- Pennsylvania State Trooper (An Associate’s degree from a relevant field or a minimum of 60 college credits from an accredited college or university)
- Wisconsin (A 2-year Associate’s degree or at least 60 college credits from an accredited college or university)
States that allow candidates to use their military or work experience as a substitute for the educational requirements
- Kentucky (A minimum of 60 hours of college credits or an Associate’s Degree in an accredited Kentucky college or university. This can be waived if you have military experience or 4 years work experience in the Kentucky National Guard or Army reserve)
- Louisiana State Trooper (A minimum of 60 college credits from an accredited college or university OR 2 years experience as a certified POST peace officer OR 3 straight years in active military duty or 8 straight years working full time in the government)
- Missouri (A minimum of 60 college credits in an accredited college or university OR 2 years active service in the military)
- Nevada (A Bachelor’s degree from an accredited college or university OR 2 years in active military duty or public contact service OR an Associate of Arts degree from an accredited college or university plus one year experience as an active military personnel or in public contact service)
- Oregon (An Associate’s degree or 60 semester or 90 quarter hours from an accredited college or university OR active military experience)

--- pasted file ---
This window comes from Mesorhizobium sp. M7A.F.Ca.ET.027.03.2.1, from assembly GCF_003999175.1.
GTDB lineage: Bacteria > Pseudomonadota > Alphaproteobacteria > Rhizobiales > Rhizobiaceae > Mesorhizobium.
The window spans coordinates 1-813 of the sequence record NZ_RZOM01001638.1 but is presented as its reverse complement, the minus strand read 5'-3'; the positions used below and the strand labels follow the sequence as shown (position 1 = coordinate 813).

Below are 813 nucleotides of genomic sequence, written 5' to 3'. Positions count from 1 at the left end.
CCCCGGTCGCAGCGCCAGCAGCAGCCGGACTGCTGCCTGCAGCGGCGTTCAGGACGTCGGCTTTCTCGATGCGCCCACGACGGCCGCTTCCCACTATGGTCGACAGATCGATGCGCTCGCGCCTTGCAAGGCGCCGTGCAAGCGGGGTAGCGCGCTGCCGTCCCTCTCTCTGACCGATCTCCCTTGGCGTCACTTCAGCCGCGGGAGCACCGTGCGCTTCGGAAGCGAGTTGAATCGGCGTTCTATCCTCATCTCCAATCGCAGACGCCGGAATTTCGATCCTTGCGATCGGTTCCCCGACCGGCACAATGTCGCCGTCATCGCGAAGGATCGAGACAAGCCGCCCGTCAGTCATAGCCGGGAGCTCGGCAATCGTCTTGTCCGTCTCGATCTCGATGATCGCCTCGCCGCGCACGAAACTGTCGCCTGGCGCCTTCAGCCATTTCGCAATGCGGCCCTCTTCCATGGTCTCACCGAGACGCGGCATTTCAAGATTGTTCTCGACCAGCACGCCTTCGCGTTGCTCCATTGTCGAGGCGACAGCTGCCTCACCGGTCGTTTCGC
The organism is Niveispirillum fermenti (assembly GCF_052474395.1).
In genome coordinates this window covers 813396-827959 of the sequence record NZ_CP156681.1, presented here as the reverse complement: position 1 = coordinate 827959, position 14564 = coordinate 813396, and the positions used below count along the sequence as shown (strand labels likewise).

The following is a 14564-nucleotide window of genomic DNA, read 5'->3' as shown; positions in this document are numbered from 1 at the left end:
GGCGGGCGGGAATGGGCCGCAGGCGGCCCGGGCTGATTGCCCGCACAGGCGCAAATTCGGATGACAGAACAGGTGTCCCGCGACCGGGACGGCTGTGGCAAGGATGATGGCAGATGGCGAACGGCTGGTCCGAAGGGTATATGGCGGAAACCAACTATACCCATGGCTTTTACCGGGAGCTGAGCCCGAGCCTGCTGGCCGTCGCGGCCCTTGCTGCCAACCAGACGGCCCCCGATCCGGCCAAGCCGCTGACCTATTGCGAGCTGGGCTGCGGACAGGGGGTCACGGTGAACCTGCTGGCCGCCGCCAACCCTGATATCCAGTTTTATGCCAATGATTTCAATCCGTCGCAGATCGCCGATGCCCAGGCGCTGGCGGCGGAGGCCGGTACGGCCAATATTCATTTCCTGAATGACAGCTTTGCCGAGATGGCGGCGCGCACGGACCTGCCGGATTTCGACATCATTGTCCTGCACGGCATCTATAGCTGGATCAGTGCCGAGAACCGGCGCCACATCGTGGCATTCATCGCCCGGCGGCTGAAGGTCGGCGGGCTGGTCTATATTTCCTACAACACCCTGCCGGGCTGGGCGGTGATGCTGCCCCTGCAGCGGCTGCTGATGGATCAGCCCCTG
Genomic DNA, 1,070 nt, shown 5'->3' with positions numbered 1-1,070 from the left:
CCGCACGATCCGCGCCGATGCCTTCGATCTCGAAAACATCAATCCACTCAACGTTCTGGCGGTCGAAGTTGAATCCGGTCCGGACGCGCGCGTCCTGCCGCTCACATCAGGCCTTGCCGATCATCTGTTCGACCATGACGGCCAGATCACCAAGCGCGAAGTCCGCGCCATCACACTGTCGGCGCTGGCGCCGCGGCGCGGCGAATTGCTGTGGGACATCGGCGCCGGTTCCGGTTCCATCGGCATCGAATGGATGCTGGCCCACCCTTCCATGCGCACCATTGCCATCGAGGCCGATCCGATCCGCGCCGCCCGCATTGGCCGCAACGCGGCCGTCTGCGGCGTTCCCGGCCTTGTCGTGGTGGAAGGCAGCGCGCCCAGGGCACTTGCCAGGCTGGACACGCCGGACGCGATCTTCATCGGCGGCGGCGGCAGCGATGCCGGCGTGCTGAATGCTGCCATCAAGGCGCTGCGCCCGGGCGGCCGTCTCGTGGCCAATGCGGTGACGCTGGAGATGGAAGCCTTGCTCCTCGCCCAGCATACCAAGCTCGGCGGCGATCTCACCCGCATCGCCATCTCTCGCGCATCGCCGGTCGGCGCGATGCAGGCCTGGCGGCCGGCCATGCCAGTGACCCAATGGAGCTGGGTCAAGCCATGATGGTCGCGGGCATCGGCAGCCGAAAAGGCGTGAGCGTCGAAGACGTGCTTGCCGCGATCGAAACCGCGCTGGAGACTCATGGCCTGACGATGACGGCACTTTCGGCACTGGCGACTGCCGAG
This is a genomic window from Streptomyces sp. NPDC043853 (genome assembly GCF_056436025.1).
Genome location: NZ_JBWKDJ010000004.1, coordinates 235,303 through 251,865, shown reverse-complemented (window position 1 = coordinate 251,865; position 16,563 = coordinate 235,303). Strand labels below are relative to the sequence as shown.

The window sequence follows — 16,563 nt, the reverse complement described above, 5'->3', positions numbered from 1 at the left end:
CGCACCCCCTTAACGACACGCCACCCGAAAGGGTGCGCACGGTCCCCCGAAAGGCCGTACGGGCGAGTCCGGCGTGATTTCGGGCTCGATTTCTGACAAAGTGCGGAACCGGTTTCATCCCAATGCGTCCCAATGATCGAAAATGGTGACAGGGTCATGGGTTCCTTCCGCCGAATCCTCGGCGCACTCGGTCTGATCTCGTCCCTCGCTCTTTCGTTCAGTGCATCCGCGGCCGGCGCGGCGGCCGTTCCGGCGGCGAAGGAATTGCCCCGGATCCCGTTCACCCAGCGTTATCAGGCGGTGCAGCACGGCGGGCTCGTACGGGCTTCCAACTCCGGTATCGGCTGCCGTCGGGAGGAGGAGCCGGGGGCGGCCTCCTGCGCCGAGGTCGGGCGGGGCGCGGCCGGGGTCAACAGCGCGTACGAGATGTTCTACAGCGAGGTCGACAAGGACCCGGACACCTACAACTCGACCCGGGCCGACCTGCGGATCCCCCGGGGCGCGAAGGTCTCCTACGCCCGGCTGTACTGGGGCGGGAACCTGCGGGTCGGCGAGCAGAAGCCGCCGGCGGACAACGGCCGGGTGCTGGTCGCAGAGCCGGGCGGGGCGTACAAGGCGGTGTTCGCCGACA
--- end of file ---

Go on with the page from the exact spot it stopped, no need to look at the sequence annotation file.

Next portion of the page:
- Tennessee (Major police departments in Tennessee will have stricter academic qualifications, for instance in Memphis – applicants are required to have a minimum of 54 semester hours from an accredited college or university OR two years continuous service in the military OR three years of continuous employment as a certified POST officer in a police department with at least 20 officers)
Some Things You Should Do To Improve Your Chances In Become a Cop Without a College Degree
- Stay out of trouble. Having a spotless record is an absolute must, any conviction will be uncovered during the background investigation so keep your nose clean if you plan on pursuing this career.
- Have a positive credit score. Again police agencies will not hire candidates with huge debt or a poor credit score as this can be bad on their organizations reputation.
- Get some work experience. This shows the police recruiter that you are a hard worker and a team player. Having job experience helps in any field, it’s no different in law enforcement.
- Be in great physical shape. You will need to show that you can handle the physical demands of a cop during these demanding physical exams, getting a high score greatly improves your chances of getting hired.
- Be prepared for the written exam by getting a study guide. Study guides are great resources to prepare for the pre-employment exam, these are often available through police agencies or can be purchased online. Set aside enough time to review and do not cram! Get enough sleep the night before the test.